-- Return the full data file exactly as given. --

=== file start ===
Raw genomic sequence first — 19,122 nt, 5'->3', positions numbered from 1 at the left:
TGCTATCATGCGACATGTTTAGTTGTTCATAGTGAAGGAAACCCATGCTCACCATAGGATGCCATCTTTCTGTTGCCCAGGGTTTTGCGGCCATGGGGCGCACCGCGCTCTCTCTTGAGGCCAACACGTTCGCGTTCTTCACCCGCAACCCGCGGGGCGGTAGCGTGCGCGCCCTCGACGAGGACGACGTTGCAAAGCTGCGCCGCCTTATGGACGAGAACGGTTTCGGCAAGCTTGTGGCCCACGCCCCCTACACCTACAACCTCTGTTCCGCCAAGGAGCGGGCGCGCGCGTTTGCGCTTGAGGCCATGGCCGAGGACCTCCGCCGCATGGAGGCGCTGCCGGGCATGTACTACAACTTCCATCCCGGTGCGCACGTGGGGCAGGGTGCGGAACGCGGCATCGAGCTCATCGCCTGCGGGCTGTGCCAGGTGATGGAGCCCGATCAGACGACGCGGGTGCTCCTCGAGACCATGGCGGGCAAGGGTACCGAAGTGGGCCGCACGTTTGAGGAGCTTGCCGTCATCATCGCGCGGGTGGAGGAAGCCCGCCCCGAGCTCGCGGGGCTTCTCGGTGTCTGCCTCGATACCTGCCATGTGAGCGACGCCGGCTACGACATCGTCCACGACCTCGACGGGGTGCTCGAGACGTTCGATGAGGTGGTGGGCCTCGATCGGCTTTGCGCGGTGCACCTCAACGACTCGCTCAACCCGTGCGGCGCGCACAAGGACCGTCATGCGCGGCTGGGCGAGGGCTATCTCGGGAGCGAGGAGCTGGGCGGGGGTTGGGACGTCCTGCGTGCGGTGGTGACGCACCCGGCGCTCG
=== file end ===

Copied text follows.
Raw genomic sequence first — 19,122 nt, 5'->3', positions numbered from 1 at the left:
TGCTATCATGCGACATGTTTAGTTGTTCATAGTGAAGGAAACCCATGCTCACCATAGGATGCCATCTTTCTGTTGCCCAGGGTTTTGCGGCCATGGGGCGCACCGCGCTCTCTCTTGAGGCCAACACGTTCGCGTTCTTCACCCGCAACCCGCGGGGCGGTAGCGTGCGCGCCCTCGACGAGGACGACGTTGCAAAGCTGCGCCGCCTTATGGACGAGAACGGTTTCGGCAAGCTTGTGGCCCACGCCCCCTACACCTACAACCTCTGTTCCGCCAAGGAGCGGGCGCGCGCGTTTGCGCTTGAGGCCATGGCCGAGGACCTCCGCCGCATGGAGGCGCTGCCGGGCATGTACTACAACTTCCATCCCGGTGCGCACGTGGGGCAGGGTGCGGAACGCGGCATCGAGCTCATCGCCTGCGGGCTGTGCCAGGTGATGGAGCCCGATCAGACGACGCGGGTGCTCCTCGAGACCATGGCGGGCAAGGGTACCGAAGTGGGCCGCACGTTTGAGGAGCTTGCCGTCATCATCGCGCGGGTGGAGGAAGCCCGCCCCGAGCTCGCGGGGCTTCTCGGTGTCTGCCTCGATACCTGCCATGTGAGCGACGCCGGCTACGACATCGTCCACGACCTCGACGGGGTGCTCGAGACGTTCGATGAGGTGGTGGGCCTCGATCGGCTTTGCGCGGTGCACCTCAACGACTCGCTCAACCCGTGCGGCGCGCACAAGGACCGTCATGCGCGGCTGGGCGAGGGCTATCTCGGGAGCGAGGAGCTGGGCGGGGGTTGGGACGTCCTGCGTGCGGTGGTGACGCACCCGGCGCTCG